the birth of their baby, Paul, singular forms gave way to mother-and-child
embraces resonant of Renaissance religious art. And as the impetuous marriage to Skeaping faltered, her new relationship with fellow artist Ben
Nicholson led to a return to mainland Europe, this time as an artist of
increasing note.

In the vibrant melting pot of 1930s Paris they met, among others, the Spanish-born Pablo Picasso, the Romanian-born Constantin Brancusi, the Swiss-born Sophie Taeuber-Arp with her German-born husband Jean Arp, and the French-born Cubist Georges Braque. The couple were at the heart of a group of international avant-garde artists.

Curved Form (Trevalgan), 1956. Photo: The British Council

They brought back to Britain European modernist ideas – Nicholson astonished friends by painting a whole room pure white and thrusting up
high, for effect, a cork table mat painted red. And they brought back living modernists too. Nicholson and his first wife Winifred were instrumental in shepherding Piet Mondrian out of an increasingly volatile Europe, and with the move to Cornwall, Hepworth was joined in a friend’s household by the constructivist artist Naum Gabo. Encouraged by Gabo, she shared his fascination with the literal and metaphorical tension of strings, which she arranged across cavities in her work, making a sculptural space out of thin air.

While refuge in Cornwall brought relief from the London bombing, it came with shortages and the demands of feeding many mouths on thin pickings. She would write of ingenious housekeeping ruses to keep the family going during times of hardship, while following the progress of the war with alarm.

While her image may be of a singular artist who kept her assistants out of the limelight, she had a strong belief in community, and found being in a tight-knit town an important springboard for her work. A war effort plan to disguise the power station at nearby Hale with camouflage paint did not get off the ground, but was illustrative of a protective impulse.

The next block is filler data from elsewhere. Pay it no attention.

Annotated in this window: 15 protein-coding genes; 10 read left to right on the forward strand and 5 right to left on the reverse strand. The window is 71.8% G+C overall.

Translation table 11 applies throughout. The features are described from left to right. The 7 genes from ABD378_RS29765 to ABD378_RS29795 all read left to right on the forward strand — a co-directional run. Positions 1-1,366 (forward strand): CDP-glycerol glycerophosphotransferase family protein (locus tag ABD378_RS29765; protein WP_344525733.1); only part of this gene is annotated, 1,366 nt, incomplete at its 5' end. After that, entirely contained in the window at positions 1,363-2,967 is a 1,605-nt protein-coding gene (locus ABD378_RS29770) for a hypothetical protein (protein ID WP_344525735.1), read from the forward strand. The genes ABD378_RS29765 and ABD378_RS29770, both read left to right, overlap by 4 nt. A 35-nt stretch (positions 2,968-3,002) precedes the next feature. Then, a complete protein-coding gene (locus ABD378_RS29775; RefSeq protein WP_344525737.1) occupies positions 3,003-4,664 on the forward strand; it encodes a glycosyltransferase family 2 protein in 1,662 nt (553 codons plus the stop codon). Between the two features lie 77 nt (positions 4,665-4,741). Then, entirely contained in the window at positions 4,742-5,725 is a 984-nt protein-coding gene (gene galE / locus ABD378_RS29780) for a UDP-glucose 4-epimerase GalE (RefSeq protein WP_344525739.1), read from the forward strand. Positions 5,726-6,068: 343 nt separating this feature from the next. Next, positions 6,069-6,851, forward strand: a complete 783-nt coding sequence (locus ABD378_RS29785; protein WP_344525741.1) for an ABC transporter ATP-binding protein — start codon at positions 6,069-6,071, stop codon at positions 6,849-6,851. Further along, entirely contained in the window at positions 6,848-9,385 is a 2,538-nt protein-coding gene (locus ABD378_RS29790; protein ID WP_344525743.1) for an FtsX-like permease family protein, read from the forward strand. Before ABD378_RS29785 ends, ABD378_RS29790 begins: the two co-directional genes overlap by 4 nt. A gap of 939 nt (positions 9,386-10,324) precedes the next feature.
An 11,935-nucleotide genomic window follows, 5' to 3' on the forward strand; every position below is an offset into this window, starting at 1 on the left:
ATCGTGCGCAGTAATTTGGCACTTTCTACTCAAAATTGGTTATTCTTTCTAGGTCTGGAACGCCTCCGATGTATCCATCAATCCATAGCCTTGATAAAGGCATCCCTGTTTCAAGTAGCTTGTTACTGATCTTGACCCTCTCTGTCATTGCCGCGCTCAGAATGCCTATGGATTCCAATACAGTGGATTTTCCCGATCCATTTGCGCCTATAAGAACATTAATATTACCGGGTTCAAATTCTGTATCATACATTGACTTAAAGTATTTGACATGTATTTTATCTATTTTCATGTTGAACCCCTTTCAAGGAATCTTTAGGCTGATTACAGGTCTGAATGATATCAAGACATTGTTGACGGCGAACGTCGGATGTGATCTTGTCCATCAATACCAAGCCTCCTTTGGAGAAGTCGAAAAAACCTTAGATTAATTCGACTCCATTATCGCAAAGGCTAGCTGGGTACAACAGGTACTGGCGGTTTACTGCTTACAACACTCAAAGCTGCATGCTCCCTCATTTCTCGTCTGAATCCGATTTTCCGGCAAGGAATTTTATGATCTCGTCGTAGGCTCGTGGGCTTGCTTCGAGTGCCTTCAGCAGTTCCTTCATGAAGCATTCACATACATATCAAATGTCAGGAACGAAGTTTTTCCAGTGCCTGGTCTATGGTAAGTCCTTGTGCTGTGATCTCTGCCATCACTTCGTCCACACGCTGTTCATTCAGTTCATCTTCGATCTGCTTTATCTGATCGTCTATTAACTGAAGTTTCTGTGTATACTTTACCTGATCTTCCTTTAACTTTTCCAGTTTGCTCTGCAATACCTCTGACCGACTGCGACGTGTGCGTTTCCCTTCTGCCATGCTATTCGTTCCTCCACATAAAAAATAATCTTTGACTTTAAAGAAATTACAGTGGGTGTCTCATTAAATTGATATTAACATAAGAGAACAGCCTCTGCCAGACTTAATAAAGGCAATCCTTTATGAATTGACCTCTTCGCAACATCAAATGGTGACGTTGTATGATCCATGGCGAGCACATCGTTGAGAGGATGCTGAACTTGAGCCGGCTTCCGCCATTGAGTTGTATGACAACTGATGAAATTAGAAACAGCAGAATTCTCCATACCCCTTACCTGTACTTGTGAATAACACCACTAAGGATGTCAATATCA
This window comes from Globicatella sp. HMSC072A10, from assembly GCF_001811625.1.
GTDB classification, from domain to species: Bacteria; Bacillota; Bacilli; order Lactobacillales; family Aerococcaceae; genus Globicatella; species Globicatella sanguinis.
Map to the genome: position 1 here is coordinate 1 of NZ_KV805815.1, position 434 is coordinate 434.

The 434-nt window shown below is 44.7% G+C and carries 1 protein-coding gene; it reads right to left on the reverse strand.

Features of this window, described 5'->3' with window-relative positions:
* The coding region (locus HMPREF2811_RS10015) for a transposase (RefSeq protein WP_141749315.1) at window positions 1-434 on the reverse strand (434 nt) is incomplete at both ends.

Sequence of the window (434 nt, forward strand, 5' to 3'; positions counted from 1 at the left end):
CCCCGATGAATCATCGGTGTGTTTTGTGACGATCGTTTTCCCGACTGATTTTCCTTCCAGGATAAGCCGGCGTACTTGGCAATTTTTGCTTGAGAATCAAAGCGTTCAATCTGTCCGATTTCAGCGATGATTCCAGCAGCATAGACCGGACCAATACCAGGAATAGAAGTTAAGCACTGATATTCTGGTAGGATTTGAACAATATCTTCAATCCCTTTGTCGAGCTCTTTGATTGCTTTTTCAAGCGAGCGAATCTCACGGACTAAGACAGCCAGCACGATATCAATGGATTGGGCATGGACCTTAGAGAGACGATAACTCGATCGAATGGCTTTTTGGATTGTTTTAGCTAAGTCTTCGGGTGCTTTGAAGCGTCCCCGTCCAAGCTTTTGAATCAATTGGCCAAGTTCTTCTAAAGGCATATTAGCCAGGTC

In 1943 she bought a house in Carbis Bay, just outside St Ives. International
as she was in her outlook, she would perhaps have been astonished to know
that in 2021 the leaders of the G7 countries would converge on Carbis Bay, her old stamping ground, to discuss issues that concerned her in her own time, including ecology.

The war over, she bought the stables of her assistant John Milne’s Trewyn
House to create a studio and garden, and later acquired the Palais de Danse
opposite. Now under structural work and conservation, that spacious
building is earmarked as an extension of the St Ives displays and will eventually hold examples of Hepworth’s work. But the place will also revive the little-discussed link between Hepworth and the worlds of music and dance.

Sculptures that allude to dance, with titles such as Galliard and Pavan, miraculously defy their solidity with flowing movement and embody Hepworth’s belief that natural materials were living things. Music is similarly celebrated, in titles and allusions, the stringed forms suggestive of lyres or the Aeolian harp. In St Ives, she befriended the South African-born composer (Ivy) Priaulx Rainier, whose music is little heard today, even though her works were premiered by the leading mid-century performers, including the tenor Peter Pears, cellist Jacqueline du Pre, violinist Yehudi